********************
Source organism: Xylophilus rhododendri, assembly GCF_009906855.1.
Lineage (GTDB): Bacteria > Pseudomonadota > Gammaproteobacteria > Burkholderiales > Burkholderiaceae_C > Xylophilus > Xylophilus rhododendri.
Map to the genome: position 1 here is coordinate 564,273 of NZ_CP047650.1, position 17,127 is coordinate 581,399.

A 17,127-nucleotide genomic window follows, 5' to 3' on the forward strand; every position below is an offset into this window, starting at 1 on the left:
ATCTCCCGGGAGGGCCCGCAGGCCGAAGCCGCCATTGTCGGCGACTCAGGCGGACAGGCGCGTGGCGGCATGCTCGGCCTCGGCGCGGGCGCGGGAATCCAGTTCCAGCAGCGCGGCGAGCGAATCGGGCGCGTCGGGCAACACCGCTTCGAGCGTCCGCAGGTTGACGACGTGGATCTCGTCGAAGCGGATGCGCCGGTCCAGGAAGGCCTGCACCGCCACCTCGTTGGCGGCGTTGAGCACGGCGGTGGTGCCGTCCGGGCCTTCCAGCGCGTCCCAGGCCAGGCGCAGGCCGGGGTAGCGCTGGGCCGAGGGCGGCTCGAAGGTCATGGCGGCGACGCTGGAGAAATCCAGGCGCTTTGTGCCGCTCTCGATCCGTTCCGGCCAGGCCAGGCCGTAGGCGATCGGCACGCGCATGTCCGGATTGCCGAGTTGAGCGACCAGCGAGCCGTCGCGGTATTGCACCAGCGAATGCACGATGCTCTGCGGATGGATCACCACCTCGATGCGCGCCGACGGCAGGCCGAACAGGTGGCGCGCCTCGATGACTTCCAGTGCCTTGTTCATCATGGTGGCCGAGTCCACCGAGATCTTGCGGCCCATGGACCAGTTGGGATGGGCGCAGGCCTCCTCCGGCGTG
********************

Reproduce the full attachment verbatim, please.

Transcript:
Source organism: Xylophilus rhododendri, assembly GCF_009906855.1.
Lineage (GTDB): Bacteria > Pseudomonadota > Gammaproteobacteria > Burkholderiales > Burkholderiaceae_C > Xylophilus > Xylophilus rhododendri.
Map to the genome: position 1 here is coordinate 564,273 of NZ_CP047650.1, position 17,127 is coordinate 581,399.

A 17,127-nucleotide genomic window follows, 5' to 3' on the forward strand; every position below is an offset into this window, starting at 1 on the left:
ATCTCCCGGGAGGGCCCGCAGGCCGAAGCCGCCATTGTCGGCGACTCAGGCGGACAGGCGCGTGGCGGCATGCTCGGCCTCGGCGCGGGCGCGGGAATCCAGTTCCAGCAGCGCGGCGAGCGAATCGGGCGCGTCGGGCAACACCGCTTCGAGCGTCCGCAGGTTGACGACGTGGATCTCGTCGAAGCGGATGCGCCGGTCCAGGAAGGCCTGCACCGCCACCTCGTTGGCGGCGTTGAGCACGGCGGTGGTGCCGTCCGGGCCTTCCAGCGCGTCCCAGGCCAGGCGCAGGCCGGGGTAGCGCTGGGCCGAGGGCGGCTCGAAGGTCATGGCGGCGACGCTGGAGAAATCCAGGCGCTTTGTGCCGCTCTCGATCCGTTCCGGCCAGGCCAGGCCGTAGGCGATCGGCACGCGCATGTCCGGATTGCCGAGTTGAGCGACCAGCGAGCCGTCGCGGTATTGCACCAGCGAATGCACGATGCTCTGCGGATGGATCACCACCTCGATGCGCGCCGACGGCAGGCCGAACAGGTGGCGCGCCTCGATGACTTCCAGTGCCTTGTTCATCATGGTGGCCGAGTCCACCGAGATCTTGCGGCCCATGGACCAGTTGGGATGGGCGCAGGCCTCCTCCGGCGTG